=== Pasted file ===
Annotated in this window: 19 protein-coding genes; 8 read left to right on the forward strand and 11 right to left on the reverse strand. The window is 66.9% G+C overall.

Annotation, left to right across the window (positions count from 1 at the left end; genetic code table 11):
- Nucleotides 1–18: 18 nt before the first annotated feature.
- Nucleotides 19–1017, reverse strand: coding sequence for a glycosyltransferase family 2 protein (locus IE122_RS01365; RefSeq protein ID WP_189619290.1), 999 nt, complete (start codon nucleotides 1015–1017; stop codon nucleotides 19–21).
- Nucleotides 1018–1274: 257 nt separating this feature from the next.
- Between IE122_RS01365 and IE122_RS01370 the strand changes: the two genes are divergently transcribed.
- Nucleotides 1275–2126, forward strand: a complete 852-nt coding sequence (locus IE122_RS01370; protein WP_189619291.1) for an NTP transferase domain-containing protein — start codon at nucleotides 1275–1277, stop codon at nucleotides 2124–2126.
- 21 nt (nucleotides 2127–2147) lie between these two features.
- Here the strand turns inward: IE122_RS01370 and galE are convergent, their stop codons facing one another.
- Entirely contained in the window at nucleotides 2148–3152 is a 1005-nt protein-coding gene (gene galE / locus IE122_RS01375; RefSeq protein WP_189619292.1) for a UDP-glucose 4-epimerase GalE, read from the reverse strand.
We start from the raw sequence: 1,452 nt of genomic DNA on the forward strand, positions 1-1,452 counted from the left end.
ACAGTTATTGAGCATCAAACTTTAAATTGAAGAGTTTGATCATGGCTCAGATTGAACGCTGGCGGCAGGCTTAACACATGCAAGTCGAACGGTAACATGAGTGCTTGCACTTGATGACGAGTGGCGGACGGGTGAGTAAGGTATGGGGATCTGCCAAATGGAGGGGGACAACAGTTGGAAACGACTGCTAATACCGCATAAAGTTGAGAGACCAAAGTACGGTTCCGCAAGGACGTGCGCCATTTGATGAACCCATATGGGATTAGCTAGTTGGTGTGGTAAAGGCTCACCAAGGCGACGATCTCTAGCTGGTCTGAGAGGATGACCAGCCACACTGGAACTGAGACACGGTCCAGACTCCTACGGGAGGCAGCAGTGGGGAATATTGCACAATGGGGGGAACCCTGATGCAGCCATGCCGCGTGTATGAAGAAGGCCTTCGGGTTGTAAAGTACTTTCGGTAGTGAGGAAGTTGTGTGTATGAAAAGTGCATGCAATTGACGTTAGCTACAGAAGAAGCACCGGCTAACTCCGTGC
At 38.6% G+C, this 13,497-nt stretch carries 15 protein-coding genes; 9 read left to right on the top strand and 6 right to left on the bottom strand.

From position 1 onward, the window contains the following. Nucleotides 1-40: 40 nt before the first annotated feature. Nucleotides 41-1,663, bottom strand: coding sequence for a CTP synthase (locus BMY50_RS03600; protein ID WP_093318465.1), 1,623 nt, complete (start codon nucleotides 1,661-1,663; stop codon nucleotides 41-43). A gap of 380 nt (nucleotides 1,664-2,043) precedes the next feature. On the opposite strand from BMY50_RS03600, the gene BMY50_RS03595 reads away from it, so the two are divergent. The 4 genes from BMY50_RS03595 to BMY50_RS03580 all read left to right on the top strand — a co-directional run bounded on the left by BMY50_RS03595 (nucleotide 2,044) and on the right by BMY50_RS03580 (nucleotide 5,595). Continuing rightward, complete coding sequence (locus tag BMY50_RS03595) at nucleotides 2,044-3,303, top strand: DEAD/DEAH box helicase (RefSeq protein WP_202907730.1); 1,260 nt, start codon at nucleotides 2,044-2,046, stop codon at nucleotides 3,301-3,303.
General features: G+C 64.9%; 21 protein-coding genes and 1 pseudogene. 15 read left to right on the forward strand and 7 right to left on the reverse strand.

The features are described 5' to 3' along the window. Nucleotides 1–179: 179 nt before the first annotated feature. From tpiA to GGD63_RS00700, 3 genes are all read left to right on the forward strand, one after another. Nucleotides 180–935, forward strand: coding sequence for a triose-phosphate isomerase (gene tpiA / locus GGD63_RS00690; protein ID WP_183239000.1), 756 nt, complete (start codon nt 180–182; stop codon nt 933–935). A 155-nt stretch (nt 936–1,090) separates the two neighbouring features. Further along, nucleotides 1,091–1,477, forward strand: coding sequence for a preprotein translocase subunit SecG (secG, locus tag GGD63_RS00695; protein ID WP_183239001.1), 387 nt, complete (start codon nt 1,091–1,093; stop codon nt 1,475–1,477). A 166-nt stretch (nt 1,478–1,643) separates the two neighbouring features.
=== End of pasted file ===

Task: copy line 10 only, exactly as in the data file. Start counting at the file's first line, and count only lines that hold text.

- Entirely contained in the window at nucleotides 2148–3152 is a 1005-nt protein-coding gene (gene galE / locus IE122_RS01375; RefSeq protein WP_189619292.1) for a UDP-glucose 4-epimerase GalE, read from the reverse strand.